I was supposed to be learning Russian this semester, but when the class didn’t have enough people register, I switched into Arabic instead. Classes began last week, and learning Arabic is, without a doubt, the hardest language I’ve ever tried to learn.
At least, it is right now.
The first two classes were spent learning the alphabet and a few phrases (such as “thank you,” “you’re welcome,” “where are you from,” “Are you a student?” etc). My pronunciation is terrible! Our teacher is a native speaker of Arabic. He taught us the sounds each character makes by writing the letters on a white board. At the end of the second night he pulled out some flashcards to quiz us. I thought I was doing okay with learning the sounds, until he started using the flashcards- instead of having the handwritten form of the characters, the flashcards had the calligraphic form instead, and it completely through me off!
Luckily, I didn’t have a chance to be quizzed, so I have a little time to review before Tuesday!
Once I’ve mastered the alphabet, I think learning Arabic might not be too much more difficult than learning another language- we’ll see.
I’m taking the course at Seattle Language Academy, a language school in Fremont. This is the kind of place I might like to teach one day. The first floor of the building is a cafe, Café Babel. Many of the people who work there are English students who came from various countries to learn English here. The second two floors of the building have all of the classrooms. The average class size seems to be about ten students.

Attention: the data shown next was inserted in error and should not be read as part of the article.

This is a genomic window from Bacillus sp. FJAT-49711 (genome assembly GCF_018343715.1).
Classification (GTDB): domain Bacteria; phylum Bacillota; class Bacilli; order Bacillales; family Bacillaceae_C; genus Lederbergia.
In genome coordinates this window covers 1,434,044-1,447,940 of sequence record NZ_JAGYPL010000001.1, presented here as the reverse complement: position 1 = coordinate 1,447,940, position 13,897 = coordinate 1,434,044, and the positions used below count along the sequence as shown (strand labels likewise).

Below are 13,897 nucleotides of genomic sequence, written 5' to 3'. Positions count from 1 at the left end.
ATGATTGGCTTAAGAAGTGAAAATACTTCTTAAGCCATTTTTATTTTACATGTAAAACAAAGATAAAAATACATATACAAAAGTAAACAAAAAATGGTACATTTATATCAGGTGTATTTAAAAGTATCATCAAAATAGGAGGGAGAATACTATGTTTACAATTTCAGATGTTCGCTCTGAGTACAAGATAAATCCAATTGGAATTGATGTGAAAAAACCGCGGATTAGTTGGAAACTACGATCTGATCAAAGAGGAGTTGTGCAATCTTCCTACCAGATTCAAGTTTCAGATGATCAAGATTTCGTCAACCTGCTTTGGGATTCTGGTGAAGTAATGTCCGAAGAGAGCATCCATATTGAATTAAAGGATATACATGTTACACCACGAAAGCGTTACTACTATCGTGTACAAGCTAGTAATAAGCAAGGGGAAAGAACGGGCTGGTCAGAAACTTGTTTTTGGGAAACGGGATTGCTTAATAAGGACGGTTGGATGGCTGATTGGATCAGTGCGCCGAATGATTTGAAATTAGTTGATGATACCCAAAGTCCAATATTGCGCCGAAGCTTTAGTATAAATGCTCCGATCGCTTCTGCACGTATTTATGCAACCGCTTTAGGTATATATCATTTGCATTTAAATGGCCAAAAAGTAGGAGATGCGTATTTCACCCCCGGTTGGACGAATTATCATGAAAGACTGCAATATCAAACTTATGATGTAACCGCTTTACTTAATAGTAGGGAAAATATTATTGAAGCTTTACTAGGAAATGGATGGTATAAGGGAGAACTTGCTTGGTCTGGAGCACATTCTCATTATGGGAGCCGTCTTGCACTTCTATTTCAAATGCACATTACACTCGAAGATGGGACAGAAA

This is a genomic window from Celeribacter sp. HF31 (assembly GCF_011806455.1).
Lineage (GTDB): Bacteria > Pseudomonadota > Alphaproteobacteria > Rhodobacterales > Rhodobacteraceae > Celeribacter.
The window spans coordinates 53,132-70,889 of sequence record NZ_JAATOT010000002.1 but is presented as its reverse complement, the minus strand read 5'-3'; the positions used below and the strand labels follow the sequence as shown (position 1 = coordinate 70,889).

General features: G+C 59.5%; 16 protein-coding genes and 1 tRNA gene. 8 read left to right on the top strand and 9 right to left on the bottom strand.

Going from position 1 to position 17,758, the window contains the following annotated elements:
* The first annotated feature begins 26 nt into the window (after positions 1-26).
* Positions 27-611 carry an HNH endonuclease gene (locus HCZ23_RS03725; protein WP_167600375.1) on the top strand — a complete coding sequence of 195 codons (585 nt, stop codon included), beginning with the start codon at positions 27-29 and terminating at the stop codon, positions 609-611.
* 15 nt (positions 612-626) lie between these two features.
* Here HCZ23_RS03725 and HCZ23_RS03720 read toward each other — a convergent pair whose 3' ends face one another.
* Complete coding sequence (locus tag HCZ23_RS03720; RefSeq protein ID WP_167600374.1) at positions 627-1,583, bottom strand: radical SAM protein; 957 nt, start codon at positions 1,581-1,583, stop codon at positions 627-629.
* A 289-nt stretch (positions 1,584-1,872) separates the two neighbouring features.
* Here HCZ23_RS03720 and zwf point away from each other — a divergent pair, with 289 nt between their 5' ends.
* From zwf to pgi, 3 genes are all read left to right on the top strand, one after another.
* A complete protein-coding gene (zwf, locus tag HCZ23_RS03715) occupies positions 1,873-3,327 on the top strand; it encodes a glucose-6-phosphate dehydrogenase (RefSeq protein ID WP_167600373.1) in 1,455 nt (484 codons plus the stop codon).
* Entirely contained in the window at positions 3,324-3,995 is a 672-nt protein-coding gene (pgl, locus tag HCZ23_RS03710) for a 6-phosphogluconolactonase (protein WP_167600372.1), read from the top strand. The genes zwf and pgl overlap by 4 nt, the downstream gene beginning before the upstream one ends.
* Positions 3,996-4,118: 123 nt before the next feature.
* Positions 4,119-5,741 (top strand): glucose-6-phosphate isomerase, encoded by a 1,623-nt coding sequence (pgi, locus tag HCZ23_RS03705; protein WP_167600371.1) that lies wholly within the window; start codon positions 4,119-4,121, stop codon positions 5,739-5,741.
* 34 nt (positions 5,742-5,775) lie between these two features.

My Arabic class has an interesting mix of students. We range in age from a high school senior all the way to people in there 40’s and 50’s. Everyone is friendly, and the atmosphere is very relaxed. (I think this comes from our continuous laughter at how ridiculous we sound trying to pronounce some of the characters)!
The purpose of taking Arabic is to complete the Language Learning Practicum requirement for my degree. By studying an unfamiliar language, we are supposed to “take notes” on what was easy or hard for us as students, and what our teacher did that made learning harder or easier. I think I will definitely get a good perspective on these things through this Arabic course!